Monday, January 31, 2011

Raúl Marín Balmaceda

The above photo was taken in 2007 as the ship I was on stopped at this small fishing village. I was so impressed by the beautiful setting, with snow-capped Melimoyu Volcano in the background and a white sand beach that I vowed to return. With the completion of a road to the main highway just last year, I saw my chance to visit for some days and then continue my journey inland.

Naviera Austral recently added the Don Baldo, a new ship that stops by Raúl Marín, so I boarded in Quellón, on the southern tip of Chiloé Island.

We could easily see the Cordillera and many volcanos from Quellón. On the left is Corcovado (7,020 feet) and on the far right is Melimoyu (7,900 feet), near my destination, nine hours away by ship.

It was a rare day of warm sun, and during the first couple of hours we had gorgeous views of the Cordillera, the spine of Andes Mountains that defines the border between Chile and Argentina, a scant 100 miles or less from the coast.

As darkness fell and the ship sailed south toward the first landing in Melinka, we were exposed to the open ocean that became extremely uncomfortable for this landlubber. We then headed east toward the Patagonia mainland in calmer seas, arriving around 3am. I had made arrangements to stay at a local B&B and was met at the wharf for the short ride to the house and quickly to bed.

Señora Teresa and Don Orlando were my hosts for the next six days at Hospedaje Melimoyu (phone: 6222 4944). Their beautiful addition of upstairs rooms was completed just last year, using local woods and showing much attention to detail. Fresh local fish and shellfish was served, along with homemade bread and jams, and lettuce from the greenhouse.

My first impulse was to find that beautiful white sand beach that caught my attention four years ago. After a late morning coffee, I found it, only a few yards away through some trees. This provided a satisfying walk for the next two hours, as I stopped often to taste the wild strawberries that share the dunes with pampas grass, nalca, dandelions, and Scotch Broom.

By chance I discovered a well-maintained trail in the forest that fortunately led back toward the village. This area of northern Patagonia receives more than six feet of rain annually, so the forest is dense and rich, with thousands of feathery ferns growing out of the bark of trees.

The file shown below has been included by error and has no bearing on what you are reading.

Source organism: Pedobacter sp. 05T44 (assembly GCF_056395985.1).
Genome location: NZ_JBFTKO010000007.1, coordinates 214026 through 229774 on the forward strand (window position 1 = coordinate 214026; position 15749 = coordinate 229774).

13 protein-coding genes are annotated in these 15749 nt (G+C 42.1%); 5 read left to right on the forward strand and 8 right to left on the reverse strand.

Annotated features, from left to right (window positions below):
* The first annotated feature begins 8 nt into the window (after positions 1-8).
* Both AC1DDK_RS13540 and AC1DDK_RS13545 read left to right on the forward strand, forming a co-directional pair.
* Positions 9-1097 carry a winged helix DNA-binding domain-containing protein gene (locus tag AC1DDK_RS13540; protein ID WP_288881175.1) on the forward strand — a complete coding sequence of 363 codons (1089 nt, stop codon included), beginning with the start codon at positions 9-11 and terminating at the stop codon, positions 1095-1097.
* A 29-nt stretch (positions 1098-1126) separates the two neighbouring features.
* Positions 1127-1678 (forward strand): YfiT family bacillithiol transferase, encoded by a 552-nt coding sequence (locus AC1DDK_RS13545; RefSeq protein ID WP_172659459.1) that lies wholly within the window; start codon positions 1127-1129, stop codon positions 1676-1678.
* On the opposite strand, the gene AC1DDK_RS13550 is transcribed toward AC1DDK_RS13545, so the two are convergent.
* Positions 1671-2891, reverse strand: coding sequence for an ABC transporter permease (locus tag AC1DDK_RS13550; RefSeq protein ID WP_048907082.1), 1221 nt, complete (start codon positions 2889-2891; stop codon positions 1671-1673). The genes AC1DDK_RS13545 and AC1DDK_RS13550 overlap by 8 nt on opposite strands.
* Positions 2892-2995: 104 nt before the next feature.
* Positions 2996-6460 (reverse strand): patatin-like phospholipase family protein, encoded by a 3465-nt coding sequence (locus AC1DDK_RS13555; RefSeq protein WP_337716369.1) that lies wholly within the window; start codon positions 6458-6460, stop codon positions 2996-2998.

Tiny frogs less than two inches in length leap out of my way, and the call of the chucao bird is heard throughout the damp and drippy trail.

Raúl Marín Balmaceda is located on a delta island at the mouth of the Palena River. The village counts about 40 families representing 311 people living in houses scattered about the dunes and forest. The main activity is fishing and shellfish extraction. The foreign companies found in other areas of southern Chile seem to be missing here. Tourism is just beginning now that vehicles can arrive.

Summer weather varies throughout the day from clear skies and warm sun to driving rain and wind. Walking through the forest to the mouth of the river became my favorite activity. But not once in these five days did I see the Melimoyu Volcano that appeared in my 2007 visit of one hour by ship.

Click here to view the surf at the punta

Click here to view a video slide show with more photos

Monday, January 24, 2011

Isla Quehui, return visit

A two-hour boat ride from Castro brings me again to Quehui Island, one of many in the Chiloé archipelago. About 1,000 people live here, descendents of indigenous Chono and Huilliche people who have been here for centuries, Spanish settlers, and sundry English and Dutch pirates. Patricio is my host at his B&B, Turismo Quehui.

Los Angeles church, Quehui. This architecture is typical of dozens of churches throughout the archipelago. Jesuit and Franciscan missionaries began their proselytizing in Chiloé in the early 17th century.